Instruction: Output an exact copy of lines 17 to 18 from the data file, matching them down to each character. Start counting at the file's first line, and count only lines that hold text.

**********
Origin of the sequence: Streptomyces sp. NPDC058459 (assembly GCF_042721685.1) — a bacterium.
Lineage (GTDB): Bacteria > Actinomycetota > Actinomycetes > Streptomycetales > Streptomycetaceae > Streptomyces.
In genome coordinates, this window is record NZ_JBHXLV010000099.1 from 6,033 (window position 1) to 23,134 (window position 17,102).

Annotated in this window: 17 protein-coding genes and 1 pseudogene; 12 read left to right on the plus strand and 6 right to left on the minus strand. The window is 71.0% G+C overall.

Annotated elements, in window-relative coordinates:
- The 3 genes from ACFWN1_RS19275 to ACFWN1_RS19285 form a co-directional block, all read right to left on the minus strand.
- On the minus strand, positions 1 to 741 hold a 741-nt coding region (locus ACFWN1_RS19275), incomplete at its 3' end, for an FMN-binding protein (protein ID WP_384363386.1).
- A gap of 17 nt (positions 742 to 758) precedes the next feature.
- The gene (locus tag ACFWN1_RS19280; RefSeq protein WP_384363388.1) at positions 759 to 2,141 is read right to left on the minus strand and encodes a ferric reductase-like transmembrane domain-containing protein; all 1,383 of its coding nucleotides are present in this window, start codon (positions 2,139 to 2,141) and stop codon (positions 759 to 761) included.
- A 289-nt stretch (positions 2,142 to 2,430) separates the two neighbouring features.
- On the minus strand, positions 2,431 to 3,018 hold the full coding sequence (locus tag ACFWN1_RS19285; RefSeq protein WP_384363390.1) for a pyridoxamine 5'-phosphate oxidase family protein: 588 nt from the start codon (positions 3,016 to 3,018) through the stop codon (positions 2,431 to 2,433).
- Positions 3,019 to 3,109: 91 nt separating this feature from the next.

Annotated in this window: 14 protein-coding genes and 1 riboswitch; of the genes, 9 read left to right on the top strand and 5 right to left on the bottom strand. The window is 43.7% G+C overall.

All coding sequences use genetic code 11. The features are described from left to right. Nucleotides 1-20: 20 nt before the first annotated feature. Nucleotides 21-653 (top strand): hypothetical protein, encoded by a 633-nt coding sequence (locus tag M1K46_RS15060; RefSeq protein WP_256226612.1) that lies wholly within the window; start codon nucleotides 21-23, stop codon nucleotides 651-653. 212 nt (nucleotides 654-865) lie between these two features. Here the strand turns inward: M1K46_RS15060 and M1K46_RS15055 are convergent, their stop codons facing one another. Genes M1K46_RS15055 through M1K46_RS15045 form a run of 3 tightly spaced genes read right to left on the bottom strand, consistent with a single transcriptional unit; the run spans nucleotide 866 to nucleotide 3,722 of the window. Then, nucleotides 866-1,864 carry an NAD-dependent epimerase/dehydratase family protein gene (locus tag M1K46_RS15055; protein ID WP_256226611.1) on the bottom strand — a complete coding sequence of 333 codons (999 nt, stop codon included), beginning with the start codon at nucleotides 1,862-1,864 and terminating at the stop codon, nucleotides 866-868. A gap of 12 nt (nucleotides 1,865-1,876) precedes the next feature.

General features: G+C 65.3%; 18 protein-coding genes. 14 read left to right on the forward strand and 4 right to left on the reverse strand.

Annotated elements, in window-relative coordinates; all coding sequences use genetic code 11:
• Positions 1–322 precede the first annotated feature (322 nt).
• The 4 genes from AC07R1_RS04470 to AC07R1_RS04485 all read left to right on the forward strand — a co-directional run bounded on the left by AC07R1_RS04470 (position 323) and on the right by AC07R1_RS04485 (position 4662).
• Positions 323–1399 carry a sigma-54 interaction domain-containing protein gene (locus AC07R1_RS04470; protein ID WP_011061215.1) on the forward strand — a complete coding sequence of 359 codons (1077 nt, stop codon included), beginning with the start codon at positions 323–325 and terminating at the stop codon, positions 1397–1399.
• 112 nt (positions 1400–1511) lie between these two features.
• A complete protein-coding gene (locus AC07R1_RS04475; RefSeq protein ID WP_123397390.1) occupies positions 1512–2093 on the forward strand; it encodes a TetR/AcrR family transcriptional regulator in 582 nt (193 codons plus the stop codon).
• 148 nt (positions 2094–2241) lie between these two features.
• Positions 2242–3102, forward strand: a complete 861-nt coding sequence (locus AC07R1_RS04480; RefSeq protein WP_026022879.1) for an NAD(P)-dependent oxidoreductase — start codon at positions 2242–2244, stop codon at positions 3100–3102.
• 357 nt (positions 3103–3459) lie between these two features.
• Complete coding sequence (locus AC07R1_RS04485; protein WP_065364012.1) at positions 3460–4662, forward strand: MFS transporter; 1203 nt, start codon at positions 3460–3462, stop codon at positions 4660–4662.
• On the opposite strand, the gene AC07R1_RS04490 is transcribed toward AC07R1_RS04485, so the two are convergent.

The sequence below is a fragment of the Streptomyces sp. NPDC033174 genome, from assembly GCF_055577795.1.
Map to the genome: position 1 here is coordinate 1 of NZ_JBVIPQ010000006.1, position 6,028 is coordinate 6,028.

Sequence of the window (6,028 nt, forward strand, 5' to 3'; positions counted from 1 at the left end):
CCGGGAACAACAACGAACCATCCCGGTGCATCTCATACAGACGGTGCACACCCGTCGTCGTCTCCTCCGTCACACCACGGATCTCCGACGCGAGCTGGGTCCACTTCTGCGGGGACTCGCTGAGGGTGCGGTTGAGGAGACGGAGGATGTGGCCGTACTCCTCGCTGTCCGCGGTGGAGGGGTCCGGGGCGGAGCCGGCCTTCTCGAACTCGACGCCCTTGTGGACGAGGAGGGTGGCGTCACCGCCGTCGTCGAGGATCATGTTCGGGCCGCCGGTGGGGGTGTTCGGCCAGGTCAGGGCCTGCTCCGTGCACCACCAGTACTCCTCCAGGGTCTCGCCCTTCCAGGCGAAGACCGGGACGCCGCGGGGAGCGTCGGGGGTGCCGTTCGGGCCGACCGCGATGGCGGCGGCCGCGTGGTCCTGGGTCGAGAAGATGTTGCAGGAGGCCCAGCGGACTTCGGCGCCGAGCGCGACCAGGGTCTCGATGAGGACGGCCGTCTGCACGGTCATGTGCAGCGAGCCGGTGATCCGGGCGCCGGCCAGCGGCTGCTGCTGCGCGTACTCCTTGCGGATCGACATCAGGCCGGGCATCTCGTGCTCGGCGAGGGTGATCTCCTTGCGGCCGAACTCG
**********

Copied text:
• Positions 1–322 precede the first annotated feature (322 nt).
• The 4 genes from AC07R1_RS04470 to AC07R1_RS04485 all read left to right on the forward strand — a co-directional run bounded on the left by AC07R1_RS04470 (position 323) and on the right by AC07R1_RS04485 (position 4662).